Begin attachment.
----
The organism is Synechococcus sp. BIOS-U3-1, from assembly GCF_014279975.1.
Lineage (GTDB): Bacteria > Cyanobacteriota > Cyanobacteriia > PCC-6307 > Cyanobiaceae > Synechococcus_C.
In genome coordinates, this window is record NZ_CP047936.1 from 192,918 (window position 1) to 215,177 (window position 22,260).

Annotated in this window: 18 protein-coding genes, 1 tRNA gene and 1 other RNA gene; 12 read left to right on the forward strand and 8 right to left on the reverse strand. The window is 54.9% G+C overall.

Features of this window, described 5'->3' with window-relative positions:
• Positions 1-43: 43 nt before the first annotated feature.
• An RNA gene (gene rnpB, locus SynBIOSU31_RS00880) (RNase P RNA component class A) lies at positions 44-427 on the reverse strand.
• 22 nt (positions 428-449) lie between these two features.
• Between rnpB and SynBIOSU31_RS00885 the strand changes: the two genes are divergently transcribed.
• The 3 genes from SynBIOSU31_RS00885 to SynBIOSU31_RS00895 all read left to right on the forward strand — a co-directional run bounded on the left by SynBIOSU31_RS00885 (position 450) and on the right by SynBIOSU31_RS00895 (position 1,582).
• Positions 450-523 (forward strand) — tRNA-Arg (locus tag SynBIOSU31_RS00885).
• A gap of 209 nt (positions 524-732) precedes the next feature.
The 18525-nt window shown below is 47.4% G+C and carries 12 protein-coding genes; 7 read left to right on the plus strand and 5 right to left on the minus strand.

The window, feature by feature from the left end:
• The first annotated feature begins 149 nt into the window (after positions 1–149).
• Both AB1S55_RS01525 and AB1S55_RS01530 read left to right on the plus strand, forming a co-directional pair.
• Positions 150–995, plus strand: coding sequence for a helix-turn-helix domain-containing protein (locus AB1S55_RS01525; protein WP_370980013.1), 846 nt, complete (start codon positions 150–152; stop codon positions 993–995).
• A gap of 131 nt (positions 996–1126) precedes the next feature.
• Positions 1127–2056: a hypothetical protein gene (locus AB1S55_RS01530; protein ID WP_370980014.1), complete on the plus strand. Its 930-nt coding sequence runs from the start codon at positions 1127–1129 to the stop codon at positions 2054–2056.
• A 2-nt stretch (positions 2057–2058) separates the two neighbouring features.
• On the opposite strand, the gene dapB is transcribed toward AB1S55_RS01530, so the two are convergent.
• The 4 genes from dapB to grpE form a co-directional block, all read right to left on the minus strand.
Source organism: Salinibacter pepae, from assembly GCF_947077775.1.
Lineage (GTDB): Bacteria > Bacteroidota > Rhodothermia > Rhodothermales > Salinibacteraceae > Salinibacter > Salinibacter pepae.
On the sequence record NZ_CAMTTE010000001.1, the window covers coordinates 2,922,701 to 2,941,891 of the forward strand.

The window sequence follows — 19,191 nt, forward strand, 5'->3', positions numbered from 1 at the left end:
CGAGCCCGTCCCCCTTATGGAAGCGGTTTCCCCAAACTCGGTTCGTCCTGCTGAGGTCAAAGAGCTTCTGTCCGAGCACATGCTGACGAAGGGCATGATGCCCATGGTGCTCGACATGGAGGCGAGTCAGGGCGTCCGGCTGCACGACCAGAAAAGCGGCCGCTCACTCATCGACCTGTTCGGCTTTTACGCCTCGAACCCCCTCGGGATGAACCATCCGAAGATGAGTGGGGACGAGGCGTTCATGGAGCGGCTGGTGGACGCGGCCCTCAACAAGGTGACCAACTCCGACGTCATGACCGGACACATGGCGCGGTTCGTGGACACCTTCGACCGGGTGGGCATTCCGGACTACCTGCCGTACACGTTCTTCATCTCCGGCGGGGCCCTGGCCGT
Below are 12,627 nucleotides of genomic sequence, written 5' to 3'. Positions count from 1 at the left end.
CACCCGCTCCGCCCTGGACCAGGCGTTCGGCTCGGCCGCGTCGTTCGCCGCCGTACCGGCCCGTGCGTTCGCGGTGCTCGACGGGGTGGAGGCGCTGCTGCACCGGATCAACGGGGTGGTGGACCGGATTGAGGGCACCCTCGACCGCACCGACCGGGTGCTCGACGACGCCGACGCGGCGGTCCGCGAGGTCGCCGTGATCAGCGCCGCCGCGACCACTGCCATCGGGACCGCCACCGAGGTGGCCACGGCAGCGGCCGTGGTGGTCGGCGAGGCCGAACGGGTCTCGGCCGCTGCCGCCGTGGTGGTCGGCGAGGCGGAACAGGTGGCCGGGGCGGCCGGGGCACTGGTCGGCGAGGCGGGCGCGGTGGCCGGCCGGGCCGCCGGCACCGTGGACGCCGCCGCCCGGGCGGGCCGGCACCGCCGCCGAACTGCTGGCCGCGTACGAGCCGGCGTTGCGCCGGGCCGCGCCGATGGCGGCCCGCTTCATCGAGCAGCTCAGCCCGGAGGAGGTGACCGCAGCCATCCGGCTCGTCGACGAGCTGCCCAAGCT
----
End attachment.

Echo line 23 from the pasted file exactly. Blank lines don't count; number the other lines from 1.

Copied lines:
Source organism: Salinibacter pepae, from assembly GCF_947077775.1.